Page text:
There is something to this. I'm caught up in the stickiness of it so often these days, that when I realize I'm standing midstream in "spiritual" phenomena I'm already in the act of catching my breath.
Mr. PNU listens to me preach on about it repeatedly, all the while warming the choir bench. Nearer the beginning of the problem I was handed a ball of yarn, and I held it, believing because I was told the ball of yarn was what there was to be believed. I may have even tried to drop the ball of yarn a few times out of resentment that I couldn't disbelieve. And then the stroke happened, and it was like I found the loose end of the skein. All I had to do was give it a tug; the whole thing, layer by layer began to unwind, even when I didn't want it to. The harder I thought about that tightly wound ball of yarn, the faster the skein unwound itself. My husband nods. He's been dealing with unspooled yarn for much longer than I, "faking" belief because he couldn't re-spool the individual strand into a ball again.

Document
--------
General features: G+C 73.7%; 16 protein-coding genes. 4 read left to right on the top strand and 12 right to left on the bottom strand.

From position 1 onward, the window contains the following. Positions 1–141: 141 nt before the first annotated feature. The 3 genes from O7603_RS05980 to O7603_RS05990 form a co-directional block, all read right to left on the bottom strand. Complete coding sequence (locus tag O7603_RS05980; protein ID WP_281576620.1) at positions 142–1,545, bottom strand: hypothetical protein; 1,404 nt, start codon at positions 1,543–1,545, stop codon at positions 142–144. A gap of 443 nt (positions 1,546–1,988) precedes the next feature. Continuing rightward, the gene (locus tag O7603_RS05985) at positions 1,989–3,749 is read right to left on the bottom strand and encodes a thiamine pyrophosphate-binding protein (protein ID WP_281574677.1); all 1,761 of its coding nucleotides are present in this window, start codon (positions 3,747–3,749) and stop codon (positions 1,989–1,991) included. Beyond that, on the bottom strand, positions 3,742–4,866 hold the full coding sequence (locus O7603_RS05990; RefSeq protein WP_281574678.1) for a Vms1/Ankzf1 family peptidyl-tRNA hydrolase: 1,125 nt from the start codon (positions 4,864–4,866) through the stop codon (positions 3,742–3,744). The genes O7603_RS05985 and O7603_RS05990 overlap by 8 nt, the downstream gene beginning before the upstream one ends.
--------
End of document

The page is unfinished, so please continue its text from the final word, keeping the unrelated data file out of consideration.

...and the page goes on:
Belief systems are a mysterious thing. I think they provide lenses through which we can see the world like a sliver of refracted light. All the varying forms of belief are like a collection of complimentary and contradictory small t truths. And I haven't decided yet if my unravelled skein of yard is yet another frequency in the stutter of what is, or if I'm getting closer to truth that wears it's T in all caps.
Whatever is, it continues to speak in the dialect I was taught belonged to spirit. It hums like a plucked string. It communicates in an array of light perceptible to the heart, when the mind only understands the synaptic jumble as wondrous to behold.